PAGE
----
The researchers have published a research protocol. They say  that their trial is the first of its kind, although “Ketamine has been used for ECT anaesthesia and is associated with earlier improvement and possibly fewer cognitive side effects but no overall better response [16, 20, 22, 28]. I found this sentence rather confusing. Wouldn’t fewer side effects and earlier improvement constitute an “overall better response”. Or perhaps it means that the different studies cited in footnotes 16, 20, 22, 28 had different findings. So let’s look at the footnotes.

The article referenced in footnote 16 was “A systematic review and meta-analysis of randomized, double-blind, placebo-controlled trials of ketamine in the rapid treatment of major depressive episodes” and had nothing about ECT in it. Neither did the article referenced in footnote 20, “Meta-analysis of short-and mid-term efficacy of ketamine in unipolar and bipolar depression.” Footnote 22 referred to a Cochrane study: “Ketamine and other glutamate receptor modulators for depression in bipolar disorder in adults”. Again, it included nothing about ketamine used in anaesthesia for ECT, but did include one study of ketamine as an alternative to ECT: “Findings from one study also greater symptom reduction for ketamine compared to ECT up to 72 hours after treatment, but not after one or two weeks. This was based on very low quality evidence”.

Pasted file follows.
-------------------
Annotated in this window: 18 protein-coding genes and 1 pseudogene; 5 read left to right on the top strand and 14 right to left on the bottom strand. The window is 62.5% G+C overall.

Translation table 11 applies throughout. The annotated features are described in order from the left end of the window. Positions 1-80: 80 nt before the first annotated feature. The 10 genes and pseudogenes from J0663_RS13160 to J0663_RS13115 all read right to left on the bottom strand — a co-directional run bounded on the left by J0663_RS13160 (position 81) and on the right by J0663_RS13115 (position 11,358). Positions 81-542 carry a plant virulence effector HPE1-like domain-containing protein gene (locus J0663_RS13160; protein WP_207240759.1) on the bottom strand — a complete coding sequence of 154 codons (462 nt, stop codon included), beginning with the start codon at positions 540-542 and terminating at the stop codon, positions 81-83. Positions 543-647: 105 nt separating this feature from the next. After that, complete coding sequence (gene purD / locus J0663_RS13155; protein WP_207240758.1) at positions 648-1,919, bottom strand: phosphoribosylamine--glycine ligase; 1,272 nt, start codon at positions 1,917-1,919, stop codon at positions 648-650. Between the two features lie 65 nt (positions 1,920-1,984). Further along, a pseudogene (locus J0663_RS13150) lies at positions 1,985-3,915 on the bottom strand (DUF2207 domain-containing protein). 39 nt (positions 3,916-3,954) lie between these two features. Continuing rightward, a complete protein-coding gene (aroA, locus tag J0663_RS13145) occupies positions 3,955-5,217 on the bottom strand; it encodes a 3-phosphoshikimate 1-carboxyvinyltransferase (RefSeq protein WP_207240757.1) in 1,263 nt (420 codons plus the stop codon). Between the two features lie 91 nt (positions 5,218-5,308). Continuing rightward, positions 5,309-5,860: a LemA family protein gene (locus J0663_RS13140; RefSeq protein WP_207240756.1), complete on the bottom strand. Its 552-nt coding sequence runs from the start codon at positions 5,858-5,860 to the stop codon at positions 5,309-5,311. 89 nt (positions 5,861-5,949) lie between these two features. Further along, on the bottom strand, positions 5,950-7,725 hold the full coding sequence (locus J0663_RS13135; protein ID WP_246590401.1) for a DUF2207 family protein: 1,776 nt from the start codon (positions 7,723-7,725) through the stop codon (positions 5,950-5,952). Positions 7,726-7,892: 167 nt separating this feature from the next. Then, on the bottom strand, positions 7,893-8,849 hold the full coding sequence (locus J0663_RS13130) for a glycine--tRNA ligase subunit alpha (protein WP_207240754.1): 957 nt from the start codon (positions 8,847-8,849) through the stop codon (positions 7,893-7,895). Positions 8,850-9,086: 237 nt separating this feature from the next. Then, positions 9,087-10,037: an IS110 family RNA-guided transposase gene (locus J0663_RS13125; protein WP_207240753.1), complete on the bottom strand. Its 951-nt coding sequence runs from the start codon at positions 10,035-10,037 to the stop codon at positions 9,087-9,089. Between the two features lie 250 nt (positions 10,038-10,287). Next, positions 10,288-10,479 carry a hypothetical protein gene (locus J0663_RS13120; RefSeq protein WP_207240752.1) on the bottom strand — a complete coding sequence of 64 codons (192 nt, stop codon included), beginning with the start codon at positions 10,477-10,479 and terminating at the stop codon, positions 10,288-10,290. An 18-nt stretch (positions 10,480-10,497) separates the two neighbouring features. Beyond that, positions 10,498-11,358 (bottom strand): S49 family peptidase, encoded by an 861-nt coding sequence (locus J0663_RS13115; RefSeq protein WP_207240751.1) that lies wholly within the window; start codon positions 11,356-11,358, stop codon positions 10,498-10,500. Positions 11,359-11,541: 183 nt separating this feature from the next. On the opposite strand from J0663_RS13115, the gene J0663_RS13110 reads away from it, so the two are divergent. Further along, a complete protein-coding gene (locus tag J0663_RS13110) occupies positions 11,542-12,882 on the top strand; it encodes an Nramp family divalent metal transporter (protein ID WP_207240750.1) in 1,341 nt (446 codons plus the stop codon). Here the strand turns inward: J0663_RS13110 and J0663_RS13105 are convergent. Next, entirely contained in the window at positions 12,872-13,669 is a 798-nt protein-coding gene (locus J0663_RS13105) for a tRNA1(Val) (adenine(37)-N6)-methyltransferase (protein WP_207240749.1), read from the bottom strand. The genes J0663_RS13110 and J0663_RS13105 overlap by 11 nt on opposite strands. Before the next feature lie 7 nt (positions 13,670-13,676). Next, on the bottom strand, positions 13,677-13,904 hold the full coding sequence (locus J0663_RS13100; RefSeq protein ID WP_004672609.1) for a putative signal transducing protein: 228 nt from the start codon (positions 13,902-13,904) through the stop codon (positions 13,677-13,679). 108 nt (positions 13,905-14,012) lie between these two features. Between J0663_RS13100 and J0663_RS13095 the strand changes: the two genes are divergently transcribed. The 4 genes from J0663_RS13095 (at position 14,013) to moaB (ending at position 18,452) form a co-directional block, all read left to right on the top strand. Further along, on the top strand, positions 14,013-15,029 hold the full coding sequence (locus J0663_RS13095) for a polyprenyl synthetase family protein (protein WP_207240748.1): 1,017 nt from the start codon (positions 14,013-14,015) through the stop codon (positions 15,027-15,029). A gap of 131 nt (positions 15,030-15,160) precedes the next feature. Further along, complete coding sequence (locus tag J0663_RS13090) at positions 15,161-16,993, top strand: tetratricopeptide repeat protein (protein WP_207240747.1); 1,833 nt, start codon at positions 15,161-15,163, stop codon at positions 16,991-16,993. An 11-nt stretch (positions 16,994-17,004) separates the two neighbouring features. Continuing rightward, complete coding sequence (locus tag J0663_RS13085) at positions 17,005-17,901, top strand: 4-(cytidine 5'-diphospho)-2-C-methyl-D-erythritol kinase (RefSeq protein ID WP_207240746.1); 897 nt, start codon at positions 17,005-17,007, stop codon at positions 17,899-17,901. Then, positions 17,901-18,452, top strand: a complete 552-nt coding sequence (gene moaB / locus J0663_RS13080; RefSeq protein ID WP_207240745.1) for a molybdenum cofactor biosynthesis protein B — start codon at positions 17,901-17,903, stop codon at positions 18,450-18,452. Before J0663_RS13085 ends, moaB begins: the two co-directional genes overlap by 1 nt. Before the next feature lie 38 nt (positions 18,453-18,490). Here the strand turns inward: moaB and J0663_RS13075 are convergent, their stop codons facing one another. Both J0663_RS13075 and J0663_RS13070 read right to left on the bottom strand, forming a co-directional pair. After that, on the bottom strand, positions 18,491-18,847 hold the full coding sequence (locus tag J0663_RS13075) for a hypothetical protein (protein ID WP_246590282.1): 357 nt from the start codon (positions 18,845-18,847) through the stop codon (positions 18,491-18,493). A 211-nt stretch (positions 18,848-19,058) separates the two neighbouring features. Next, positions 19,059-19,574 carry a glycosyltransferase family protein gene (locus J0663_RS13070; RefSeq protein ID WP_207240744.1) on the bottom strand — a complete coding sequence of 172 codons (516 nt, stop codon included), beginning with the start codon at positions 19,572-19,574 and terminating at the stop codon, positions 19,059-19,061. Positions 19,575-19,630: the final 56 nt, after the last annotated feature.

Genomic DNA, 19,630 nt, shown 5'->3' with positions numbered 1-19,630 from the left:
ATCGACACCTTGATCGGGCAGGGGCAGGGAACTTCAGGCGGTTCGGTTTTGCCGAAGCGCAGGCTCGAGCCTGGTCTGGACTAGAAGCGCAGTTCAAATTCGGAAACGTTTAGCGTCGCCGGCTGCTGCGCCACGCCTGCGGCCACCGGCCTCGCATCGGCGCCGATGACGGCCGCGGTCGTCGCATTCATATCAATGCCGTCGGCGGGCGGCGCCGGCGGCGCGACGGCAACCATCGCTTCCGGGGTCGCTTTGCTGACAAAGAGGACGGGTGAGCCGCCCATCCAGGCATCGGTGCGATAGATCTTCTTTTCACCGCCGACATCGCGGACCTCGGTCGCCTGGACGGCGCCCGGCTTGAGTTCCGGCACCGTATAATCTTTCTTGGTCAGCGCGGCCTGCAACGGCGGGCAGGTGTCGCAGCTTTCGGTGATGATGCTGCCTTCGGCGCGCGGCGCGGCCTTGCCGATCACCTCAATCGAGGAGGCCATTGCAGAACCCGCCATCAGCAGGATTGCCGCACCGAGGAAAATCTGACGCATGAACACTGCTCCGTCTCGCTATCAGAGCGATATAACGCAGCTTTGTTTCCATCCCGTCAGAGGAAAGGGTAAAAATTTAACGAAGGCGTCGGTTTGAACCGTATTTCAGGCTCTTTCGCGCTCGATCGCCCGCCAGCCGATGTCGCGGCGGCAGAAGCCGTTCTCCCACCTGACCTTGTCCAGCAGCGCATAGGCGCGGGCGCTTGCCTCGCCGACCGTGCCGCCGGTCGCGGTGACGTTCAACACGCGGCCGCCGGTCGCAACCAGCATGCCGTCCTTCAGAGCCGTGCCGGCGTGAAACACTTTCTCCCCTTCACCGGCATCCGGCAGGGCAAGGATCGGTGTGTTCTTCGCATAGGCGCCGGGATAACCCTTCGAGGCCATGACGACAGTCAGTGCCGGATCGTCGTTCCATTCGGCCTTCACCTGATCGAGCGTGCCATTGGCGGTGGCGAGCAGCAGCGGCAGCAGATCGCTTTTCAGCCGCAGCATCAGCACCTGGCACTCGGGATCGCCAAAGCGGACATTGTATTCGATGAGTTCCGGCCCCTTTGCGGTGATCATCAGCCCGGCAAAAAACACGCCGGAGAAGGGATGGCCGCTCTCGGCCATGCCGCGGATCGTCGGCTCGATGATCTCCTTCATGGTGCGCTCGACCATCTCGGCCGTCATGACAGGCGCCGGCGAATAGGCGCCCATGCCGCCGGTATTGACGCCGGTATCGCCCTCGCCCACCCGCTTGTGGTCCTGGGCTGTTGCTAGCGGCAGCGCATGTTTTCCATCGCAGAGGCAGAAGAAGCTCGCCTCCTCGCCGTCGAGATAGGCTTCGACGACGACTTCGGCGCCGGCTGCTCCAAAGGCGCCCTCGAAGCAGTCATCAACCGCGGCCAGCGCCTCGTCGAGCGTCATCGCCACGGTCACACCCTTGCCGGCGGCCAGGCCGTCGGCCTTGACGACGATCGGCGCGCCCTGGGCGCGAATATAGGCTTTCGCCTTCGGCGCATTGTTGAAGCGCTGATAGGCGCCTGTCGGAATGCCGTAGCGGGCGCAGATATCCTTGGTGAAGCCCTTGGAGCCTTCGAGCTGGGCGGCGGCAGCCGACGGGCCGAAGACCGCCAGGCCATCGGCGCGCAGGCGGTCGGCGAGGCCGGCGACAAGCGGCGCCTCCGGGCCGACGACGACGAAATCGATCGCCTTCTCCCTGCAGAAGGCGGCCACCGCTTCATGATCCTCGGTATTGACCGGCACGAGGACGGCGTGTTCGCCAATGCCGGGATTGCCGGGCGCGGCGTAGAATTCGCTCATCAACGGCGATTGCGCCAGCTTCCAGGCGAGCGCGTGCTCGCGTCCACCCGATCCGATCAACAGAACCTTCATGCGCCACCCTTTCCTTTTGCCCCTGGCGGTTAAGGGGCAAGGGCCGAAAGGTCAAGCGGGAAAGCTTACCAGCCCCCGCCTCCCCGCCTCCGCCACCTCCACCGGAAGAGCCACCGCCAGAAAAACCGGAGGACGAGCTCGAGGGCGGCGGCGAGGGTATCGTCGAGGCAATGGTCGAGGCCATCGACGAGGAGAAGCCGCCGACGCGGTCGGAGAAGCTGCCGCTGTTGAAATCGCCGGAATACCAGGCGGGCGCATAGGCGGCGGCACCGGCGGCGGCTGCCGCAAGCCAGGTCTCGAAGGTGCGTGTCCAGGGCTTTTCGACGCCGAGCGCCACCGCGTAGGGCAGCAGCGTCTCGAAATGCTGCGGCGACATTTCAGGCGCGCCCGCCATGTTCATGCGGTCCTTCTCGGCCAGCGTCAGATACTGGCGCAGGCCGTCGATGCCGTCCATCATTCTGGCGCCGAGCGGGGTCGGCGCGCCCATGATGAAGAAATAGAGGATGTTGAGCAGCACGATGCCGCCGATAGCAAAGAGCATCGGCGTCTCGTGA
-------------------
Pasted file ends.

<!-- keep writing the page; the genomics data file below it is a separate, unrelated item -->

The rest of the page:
Finally, in the last footnote, number 28, we get to something relevant: “A controlled systematic review and meta-analysis of randomized controlled trials of adjuctive ketamine in electroconvulsive therapy: efficacy an tolerability.” The authors of this paper looked at five studies where ketamine was used as in anaesthesia for ECT, either alone or in addition to another anaesthetic. Their conclusions: “Our meta-analysis of randomized controlled trials of ketamine augmentation in the ECT setting suggests a lack of clinical efficacy, and an increased likelihood of confusion.”

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ECT and ketamine: the Manchester study results

The Manchester ECT and ketamine study has featured several times on this blog (just type ketamine into the search box and the posts will appear). The study is funded to the tune of about a million pounds by the National Institute for Health Research (“We invest in excellence. Our funding goes to the best research studies that have been shaped by the leading academics and clinicians of the nation. Funding decisions, assessed on the basis of the importance of the research question, the quality of the science, and value for money, are made by independent, expert panels and committees and include patient and public representatives.”) The lead researcher is Ian Muir Anderson, professor of psychiatry at the University of Manchester. The stated aim of the study is to see if adding ketamine to the anaesthetic during ECT reduces the damaging cognitive effects of ECT and enhances the effects on symptoms of depression. This always seemed like a long shot as generally attempts to reduce the cognitive damage of ECT are accompanied by a reduction in effectiveness. Additionally, patients were to undergo brain scans and give DNA samples, and I have a suspicion that for the researchers this was the most interesting part of the study.
Some results of the study have recently emerged at the 29th Congress of the European College of Neuropsychopharmacology (ECNP). They can be seen here, on the FirstWord Pharma website.

Apparently the addition of ketamine to the anaesthetic did not significantly speed up clinical response or reduce adverse cognitive effects. On one test of cognitive function the patients who had been given ketamine did significantly worse than those who had not.

Posted in ECT in the UK, Techniques | 2 Comments

Lost in a sea of abbreviations